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”Poor Ioanide”: Faces from the book


    I`m trying to put myself in the shoes of some possible viewers from nowadays who, by chance or out of curiosity (in the optimistic scenario), accepted to spend more than two hours in the company of the character called Poor Ioanide. Actually, my attempt is more to try to guess what questions my imaginary friends would ask themselves; these questions are actually important because the answers to them will decide if they will be left with something after the adventure of meeting a film from 1979. If we are talking about a student or a young intellectual who bothered to read George Călinescu, he may not like the film, because of its blending two novels - the one that the film took the title from and “Memories from an Old Chest of Drawers” – into one screenplay (the author is Eugen Barbu); and one reason for that is the favouring of the latter, which rightfully 
has been considered the most conventional and most conformist novel out of the writer`s entire prose, by the literary critics. Here, our hero of today (we can call him that since we placed ourselves into fiction) wouldn`t be far from the critic`s perspective who signed then and now. We should let him discover, search the joy in discovering other component of the film.How about imagining another young viewer, a film lover who knows something about the baroque quality and the fantasmatic explosions from Dan Pița`s creations? I suppose he would be disappointed by the bareness of
recreating a world of those from the past and another one that was imagined by the refined George Călinescu, the subtle connoisseur of interiors that pleased the eyes and fed past vanities. Besides the efforts and the talent of a decorator like Virgil Moise, how can you put on screen the distinction, the originality and “the class” when our studios had the Brumărescueternal chairs as the ultimate element of luxury?
I saw them serving all the epochs, over and over, Dimitrie Cantemir`s 17th century, the middle 19th century, the beginning and the end of the 19th century, etc. As for the picture of the political earthquakes from the `40s, with incursions into the hectic history of the legionary movement or into the confused one of “the instauration of the popular power”, it could be found in other films that advanced better on this thin ice. What is left to the viewer from today, as the reason of pleasure, out of this ambitious, but tormented confrontation of the filmmakers with the most imposing narrative structure of Călinescu`s work?Maybe what represents the very core of the prose of a paradoxical novelist who won a Balzacian bet in a time when the Proustian style was expanding the huge, impressive gallery of the human portraits taken from a world which was at the dusk of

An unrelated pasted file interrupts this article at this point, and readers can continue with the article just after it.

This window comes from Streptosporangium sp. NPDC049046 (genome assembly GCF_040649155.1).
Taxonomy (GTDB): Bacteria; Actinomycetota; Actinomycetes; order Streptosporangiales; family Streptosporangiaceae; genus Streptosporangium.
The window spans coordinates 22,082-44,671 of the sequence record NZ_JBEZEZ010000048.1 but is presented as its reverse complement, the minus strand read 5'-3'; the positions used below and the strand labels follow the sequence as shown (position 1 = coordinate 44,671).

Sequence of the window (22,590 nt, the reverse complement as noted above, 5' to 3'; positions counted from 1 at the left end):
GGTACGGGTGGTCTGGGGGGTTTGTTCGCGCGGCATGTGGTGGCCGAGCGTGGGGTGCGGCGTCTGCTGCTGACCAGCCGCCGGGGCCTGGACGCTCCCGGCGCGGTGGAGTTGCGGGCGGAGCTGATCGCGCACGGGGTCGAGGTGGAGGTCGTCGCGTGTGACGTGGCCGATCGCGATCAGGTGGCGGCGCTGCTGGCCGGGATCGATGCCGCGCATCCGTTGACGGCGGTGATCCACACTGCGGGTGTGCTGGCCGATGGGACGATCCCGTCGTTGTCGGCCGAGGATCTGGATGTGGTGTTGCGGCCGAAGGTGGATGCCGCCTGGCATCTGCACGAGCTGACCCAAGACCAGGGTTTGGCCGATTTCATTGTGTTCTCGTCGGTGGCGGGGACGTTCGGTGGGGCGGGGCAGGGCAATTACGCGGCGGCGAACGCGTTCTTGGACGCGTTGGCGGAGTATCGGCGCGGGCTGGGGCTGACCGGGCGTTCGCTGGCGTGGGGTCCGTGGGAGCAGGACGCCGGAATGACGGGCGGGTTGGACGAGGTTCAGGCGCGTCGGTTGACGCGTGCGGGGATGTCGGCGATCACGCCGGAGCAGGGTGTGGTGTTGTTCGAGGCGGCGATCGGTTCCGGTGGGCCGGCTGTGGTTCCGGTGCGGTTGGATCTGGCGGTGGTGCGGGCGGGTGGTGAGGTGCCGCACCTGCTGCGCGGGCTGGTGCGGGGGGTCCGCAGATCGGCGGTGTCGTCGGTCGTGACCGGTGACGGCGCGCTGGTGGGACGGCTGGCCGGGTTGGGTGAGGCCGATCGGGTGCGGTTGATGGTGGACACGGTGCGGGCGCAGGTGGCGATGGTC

a history with all the drama, the twisting, the ridicule, the grotesque, the degrading brought by the guillotine of time. And here, Dan Pița`s 
talent of imagining characters that need no psychological analysis in order to define themselves, but the mirror that each of them hands to the other and that talent was perfectly fit with the pictorial style of the writer.
The personality of the selected actors, the metamorphosis of some of them, supported by Svetlana Mihăilescu`s costumes, by Florin Mihăilescu`s science of the close-ups, I think that even nowadays still asserts faces that seem to be taken right from the book. You can`t even tell which one to prefer: the versatile collectorBonifaciuHagienuș (TănaseCazimir), the greedy trader Manigomian (Petre Gheorghiu), the ill-fated hunter for high positions GonzalvIonescu (Gheorghe Dinică), the scared PanaitLittle Soul (Mihai Pălădescu), the tough princess Hangerliu, the proud, ready to die (Olga Tudorache), the cynical legionary archangel Max Hangerliu (Ion Caramitru), the son PetrișorHagienuș who tenderly defends “the auntie`s tomb” (Dorel Vișan), the snob Angela ValsamakyFarfara, a great admirer of Ioanide (Marga Barbu).I left the protagonist behind on purpose, the one who goes from the one end of the first novel to the other and who is to be found in the second novel as well, without being in the center of attention. Choosing the painter Ion Pacepa to play the architect Ioanide, is not essentially inadequate. The artist`s beauty, his sculptural profile remind us of the very portraits of the writer. The character on the screen…is far from being “the nice, jaded man” from the books, “with an impenetrable face”, from the dreamy constructor of some great monuments, from “the charming man” described by Valsamaky. Not daring to give him too many acting directions, Dan Pița introduced Ion Pacea to us more as an object of admiration: intellectual appearance, photogeny of the often used image of handling the pipe, abstraction from reality and mystery. The dubbing of his voice was very inspired and the actor who`s voice was used was George Constantin, He brought the necessary shades, colour and especially a subtle irony to the character.
(31.07.2016)

Tags: bietul ioanide cronica de film, dan pita, filme de ieri vazute azi, george calinescu

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